After launching I headed up a side channel to a jetty I knew about where the water would be slower and quieter and probably a little clearer.
My suspicions were correct and the water was just about perfect, lifting my hopes that white bass or possibly even stripers might be present.
The ever present gar were the first takers of course and I began my gar rodeo all over again. I kept noticing some busting on the surface and suspected there were some striped fish present but I couldn’t seem to get a take from one. Changing tactics I decided to put two flies on the tippet and use a lot of slack to get the fly to drop deep and dead drift. A couple of drifts later I had my first white bass.
I caught several white bass, intermixed with catches of gar and one skipjack. I also foul hooked a huge silver carp which was exciting for about 5 seconds. I know it was a silver carp because it came jumping out of the water as they like to do. I probably should have continued paddling to other jetties but I have a bad habit of not wanting to leave fish.
So the first Mississippi River trip of the year was a success though I truly wish I could hang a really big wild Mississsippi River striper. Also, the white bass were present but were not the big 3.5 lb typical MS river bass and they were not present in great numbers. The white bass can be found in large numbers, it depends on the conditions, the longer the good water stays, the more fish will congregate. The big wild MS striper is my quest but I never fail to enjoy the river for its beauty and its wildness. I often see bald eagles, BEAVERS, and unfortunately, snakes and gators. Also MASSIVE alligator gar can rise up near you suddenly and that’s exciting, if unnerving. I didn’t see another person the whole day and the only boats I saw were the big tugs pushing barges up the river. The big tugs don’t count because I love to see them off in the distance and I love hearing the rumble of the engines whose vibrations you can actually feel in your chest. They are always welcome, just as long as I don’t have to contend with their wakes.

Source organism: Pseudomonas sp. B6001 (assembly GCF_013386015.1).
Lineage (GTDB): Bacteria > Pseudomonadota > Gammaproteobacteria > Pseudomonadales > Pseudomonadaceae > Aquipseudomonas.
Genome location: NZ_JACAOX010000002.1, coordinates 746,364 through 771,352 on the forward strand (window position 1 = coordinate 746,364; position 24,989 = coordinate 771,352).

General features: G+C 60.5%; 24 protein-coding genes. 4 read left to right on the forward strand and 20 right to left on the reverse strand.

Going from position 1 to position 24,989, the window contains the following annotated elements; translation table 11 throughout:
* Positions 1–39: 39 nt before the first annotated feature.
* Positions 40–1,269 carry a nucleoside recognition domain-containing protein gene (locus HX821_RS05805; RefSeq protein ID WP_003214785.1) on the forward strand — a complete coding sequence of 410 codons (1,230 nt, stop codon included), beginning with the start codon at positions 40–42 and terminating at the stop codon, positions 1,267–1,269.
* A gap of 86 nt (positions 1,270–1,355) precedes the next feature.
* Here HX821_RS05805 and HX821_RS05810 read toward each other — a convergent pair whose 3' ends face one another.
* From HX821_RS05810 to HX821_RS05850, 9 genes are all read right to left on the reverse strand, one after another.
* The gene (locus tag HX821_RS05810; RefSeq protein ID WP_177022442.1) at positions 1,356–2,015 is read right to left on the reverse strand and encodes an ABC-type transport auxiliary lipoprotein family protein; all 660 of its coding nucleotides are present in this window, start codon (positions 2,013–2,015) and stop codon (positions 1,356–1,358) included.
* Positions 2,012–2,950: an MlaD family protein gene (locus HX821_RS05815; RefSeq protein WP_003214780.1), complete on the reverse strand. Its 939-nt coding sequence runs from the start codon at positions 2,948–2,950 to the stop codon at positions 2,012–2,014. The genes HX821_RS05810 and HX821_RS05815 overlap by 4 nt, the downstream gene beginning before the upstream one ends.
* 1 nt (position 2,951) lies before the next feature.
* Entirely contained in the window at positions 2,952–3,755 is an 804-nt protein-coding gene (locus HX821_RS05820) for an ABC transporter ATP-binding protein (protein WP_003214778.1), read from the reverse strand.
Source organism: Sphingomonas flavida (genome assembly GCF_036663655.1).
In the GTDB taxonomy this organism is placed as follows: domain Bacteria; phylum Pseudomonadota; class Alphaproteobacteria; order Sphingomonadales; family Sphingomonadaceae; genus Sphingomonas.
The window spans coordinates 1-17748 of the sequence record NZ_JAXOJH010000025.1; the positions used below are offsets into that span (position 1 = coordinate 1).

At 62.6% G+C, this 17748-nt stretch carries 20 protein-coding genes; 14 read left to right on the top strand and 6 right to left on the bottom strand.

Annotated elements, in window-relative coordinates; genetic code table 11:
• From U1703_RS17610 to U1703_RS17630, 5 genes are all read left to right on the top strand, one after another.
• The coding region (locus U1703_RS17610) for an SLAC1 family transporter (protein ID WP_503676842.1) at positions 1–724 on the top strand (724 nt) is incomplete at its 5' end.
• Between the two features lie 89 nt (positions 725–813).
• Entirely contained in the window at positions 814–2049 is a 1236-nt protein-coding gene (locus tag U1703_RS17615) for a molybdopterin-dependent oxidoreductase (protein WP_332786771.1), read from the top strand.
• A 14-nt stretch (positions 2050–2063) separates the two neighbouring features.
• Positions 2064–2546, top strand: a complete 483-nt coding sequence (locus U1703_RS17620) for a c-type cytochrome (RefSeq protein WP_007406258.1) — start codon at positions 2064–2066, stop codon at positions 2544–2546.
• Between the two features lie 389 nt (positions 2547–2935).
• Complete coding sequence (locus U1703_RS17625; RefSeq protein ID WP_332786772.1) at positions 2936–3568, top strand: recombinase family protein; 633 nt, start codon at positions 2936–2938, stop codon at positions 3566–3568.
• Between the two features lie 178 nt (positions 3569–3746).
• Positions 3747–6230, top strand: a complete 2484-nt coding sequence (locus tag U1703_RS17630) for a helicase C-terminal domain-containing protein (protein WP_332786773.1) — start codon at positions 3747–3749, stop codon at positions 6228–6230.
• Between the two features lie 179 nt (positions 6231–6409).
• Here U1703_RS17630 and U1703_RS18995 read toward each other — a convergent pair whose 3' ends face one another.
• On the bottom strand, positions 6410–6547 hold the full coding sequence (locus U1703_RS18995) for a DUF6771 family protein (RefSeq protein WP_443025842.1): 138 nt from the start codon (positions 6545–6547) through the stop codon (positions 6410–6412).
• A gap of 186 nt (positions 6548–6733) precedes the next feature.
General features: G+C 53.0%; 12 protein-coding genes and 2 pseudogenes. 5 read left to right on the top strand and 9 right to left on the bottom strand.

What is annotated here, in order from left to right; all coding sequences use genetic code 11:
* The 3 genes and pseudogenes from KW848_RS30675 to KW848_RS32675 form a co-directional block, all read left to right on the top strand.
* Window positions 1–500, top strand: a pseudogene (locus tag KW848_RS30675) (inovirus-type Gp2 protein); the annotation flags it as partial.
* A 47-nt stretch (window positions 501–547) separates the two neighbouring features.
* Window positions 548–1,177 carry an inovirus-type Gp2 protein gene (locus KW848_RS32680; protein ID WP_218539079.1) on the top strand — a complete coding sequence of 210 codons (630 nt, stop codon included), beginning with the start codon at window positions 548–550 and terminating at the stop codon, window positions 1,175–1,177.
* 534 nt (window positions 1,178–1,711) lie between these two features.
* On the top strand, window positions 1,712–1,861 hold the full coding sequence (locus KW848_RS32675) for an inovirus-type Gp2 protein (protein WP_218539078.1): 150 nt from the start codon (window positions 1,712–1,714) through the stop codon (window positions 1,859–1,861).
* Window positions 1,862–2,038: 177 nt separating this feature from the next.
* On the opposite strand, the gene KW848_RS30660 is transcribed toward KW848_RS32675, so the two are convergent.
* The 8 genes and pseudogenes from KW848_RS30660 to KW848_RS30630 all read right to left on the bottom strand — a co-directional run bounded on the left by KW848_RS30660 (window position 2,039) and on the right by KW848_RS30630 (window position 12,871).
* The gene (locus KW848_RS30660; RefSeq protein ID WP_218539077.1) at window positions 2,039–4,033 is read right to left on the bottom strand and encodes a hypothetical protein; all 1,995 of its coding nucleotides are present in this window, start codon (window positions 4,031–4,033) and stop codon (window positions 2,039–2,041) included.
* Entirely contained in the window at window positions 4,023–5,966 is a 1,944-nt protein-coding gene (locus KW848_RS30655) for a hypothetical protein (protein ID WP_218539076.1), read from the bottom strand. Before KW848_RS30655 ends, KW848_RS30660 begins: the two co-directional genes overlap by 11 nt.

My “Samurai” System really is an asset for jetty hopping. I usually paddle to a levee and then strip line into the basket and “cock and lock” the fly and leader so I can use a stick to maintain my stability as I walk the levee, sometimes with water pouring through my legs. I sight cast the gar but I also look for a striper/WB blitz which can be quick and you have to be ready. You can’t drag fly line over the rocks or leave it in the water, lest it become a tangled mess because the fast water will push it out and into rocks, sticks etc. When fishing I strip the line into the basket every time to keep it out of the rocks and white water. The new foam stripping basket works great.
For more information on turbidity, my personal notes on how I use it, see an older post here on this blog, Turbidity, a “cloudy” but Important Metric.